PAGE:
and mortality that might result from different types of accidents and also indicates the tremendous complexity of making such estimates.
The table reveals that the consequences of a single accident may be very large but that such accidents are improbable, and the consequences are small per year when averaged over a period of years. Thus, if the chance of an accident is 1 in 1 billion years, a total of 3000 deaths averages only 1 death per 333,000 years. Such averaging, however, does not consider that the social disruption of a catastrophe can be much greater than that associated with a distributed set of small accidents producing the same number of deaths.
It is of interest to compare the hypothetical catastrophic risks of Table 9–9 with those of routine power plant operation. Core meltdown with aboveground breach of containment (the dominant risk) carries a probability of once in a million reactor-years and leads (in round numbers) to less than 10,000 deaths from all causes. Over the same hypothetical period of 1 million reactor-years, the routine operation of the nuclear plant would be associated with 200,000 deaths, that of an oil-fired plant also with 200,000, and that for coal with 2 million (Table 9–1).* If we suppose that the nuclear catastrophe is underrated tenfold, the risks of routine operation and those of catastrophes become approximately equal.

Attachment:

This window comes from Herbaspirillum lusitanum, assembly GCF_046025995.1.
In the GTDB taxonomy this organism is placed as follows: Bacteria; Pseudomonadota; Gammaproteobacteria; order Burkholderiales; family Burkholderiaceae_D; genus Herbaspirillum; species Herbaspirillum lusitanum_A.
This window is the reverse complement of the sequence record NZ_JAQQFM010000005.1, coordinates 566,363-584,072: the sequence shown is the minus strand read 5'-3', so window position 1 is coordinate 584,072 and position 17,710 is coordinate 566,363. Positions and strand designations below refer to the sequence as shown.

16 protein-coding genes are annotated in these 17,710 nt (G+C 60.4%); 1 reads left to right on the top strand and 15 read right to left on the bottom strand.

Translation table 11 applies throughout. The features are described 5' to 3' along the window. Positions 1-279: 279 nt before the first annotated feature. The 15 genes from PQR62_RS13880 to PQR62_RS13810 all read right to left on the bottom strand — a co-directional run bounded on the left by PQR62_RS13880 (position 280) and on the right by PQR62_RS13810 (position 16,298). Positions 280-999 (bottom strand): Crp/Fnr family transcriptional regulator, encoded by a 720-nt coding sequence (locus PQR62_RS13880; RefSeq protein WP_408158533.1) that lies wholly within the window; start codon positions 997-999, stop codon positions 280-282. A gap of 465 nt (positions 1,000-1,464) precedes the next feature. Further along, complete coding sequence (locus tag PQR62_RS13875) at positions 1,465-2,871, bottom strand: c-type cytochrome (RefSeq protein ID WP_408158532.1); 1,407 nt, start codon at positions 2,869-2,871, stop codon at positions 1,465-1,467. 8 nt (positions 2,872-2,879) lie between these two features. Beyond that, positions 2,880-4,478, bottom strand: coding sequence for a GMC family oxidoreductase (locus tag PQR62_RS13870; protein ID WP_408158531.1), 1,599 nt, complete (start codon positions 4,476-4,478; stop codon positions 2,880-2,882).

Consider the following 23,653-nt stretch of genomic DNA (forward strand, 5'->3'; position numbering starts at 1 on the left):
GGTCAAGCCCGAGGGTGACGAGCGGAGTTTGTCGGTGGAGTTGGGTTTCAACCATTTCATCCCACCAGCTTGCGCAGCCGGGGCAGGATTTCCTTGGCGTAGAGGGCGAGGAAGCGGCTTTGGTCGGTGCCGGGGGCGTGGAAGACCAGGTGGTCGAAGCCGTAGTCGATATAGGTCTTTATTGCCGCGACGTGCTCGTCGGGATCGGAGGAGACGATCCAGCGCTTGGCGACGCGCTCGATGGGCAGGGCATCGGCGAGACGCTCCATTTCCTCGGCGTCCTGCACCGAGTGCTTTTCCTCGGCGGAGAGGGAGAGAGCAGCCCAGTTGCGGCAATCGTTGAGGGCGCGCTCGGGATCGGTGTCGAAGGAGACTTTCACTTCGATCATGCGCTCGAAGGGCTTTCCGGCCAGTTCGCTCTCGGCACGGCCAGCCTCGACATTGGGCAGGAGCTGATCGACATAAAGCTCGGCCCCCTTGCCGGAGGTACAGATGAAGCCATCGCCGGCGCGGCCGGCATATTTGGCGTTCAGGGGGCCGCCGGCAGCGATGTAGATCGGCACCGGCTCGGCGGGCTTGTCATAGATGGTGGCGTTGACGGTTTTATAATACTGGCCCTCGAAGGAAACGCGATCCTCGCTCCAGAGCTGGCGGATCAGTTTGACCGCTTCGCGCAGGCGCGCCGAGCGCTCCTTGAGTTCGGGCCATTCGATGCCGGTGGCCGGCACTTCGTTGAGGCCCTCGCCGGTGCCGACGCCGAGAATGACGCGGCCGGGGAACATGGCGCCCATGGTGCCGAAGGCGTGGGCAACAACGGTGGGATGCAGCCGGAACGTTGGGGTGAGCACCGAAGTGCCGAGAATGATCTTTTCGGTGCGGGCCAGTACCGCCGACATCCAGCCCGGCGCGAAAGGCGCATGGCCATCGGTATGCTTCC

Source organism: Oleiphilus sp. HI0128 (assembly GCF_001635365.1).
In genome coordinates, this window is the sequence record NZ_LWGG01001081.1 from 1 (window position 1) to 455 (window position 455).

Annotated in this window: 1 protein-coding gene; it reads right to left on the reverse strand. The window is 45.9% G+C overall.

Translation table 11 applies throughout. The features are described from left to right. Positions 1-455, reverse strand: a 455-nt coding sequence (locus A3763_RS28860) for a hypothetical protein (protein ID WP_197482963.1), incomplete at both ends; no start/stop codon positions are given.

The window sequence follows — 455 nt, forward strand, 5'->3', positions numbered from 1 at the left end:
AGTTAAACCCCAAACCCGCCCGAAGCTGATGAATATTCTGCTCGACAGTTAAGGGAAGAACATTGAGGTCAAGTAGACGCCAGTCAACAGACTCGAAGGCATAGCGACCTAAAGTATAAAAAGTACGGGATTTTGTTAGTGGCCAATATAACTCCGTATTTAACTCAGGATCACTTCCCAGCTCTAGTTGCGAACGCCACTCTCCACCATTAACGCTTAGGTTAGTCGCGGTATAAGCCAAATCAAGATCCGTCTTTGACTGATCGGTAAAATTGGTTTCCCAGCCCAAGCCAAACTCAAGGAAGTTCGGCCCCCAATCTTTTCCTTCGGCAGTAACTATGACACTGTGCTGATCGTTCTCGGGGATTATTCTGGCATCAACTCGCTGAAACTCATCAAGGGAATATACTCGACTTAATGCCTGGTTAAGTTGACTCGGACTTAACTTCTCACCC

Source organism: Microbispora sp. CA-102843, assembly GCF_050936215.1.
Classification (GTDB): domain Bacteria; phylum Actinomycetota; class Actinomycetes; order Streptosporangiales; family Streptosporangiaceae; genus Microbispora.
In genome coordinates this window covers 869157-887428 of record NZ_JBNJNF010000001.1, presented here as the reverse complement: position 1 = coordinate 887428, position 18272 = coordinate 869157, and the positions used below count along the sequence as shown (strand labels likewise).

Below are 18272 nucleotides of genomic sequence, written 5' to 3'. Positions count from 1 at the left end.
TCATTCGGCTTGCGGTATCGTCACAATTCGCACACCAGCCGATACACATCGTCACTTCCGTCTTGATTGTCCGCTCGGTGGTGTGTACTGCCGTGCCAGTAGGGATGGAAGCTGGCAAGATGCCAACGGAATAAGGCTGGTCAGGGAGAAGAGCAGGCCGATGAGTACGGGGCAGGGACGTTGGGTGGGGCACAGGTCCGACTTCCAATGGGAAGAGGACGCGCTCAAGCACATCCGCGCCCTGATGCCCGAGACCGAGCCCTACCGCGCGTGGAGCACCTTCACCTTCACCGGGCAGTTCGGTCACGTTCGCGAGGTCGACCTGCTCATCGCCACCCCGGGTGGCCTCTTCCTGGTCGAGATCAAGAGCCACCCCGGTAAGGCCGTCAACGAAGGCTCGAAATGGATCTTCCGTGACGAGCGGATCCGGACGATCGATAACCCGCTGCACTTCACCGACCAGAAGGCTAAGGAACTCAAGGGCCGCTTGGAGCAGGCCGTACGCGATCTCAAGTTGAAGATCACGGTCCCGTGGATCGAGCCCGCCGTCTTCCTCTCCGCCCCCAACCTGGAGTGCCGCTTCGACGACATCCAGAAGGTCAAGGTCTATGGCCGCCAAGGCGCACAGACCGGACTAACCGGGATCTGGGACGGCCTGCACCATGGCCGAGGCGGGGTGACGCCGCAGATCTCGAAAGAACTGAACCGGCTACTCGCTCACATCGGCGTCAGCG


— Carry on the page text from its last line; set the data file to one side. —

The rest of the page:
WASH-1400 has been criticized for (inter alia) underestimating some hazards owing to the use of median rather than mean estimates,139–141 and for underestimating the uncertainty of its results. The recent report by the Risk Assessment Review Group to the Nuclear Regulatory Commission142 and the Ford/Mitre Report143 both make the latter point. The review group of the NRC points out both overly conservative and inadequately conservative assumptions in the probability estimates, and the group concludes that the uncertainty is seriously understated. Both groups note that reactor experience provided an upper bound at the times of their reports.
The effects of pollutants on plant life are judged in terms that are quite different from those applied to judge the effects of pollutants on human health. Cancer, for example, is not a problem in the case of crop plants, nor are the late effects of exposure that take years to develop. While genetic effects might be of interest in special cases, the rare occurrence of a mutant in a wild or cultivated population is not important. Major interest
Statement 9–11, by J.P.Holdren: Table 9–1 includes only the deaths caused by industrial accidents, mostly to workers except in the case of coal trains. The comparison is meaningless.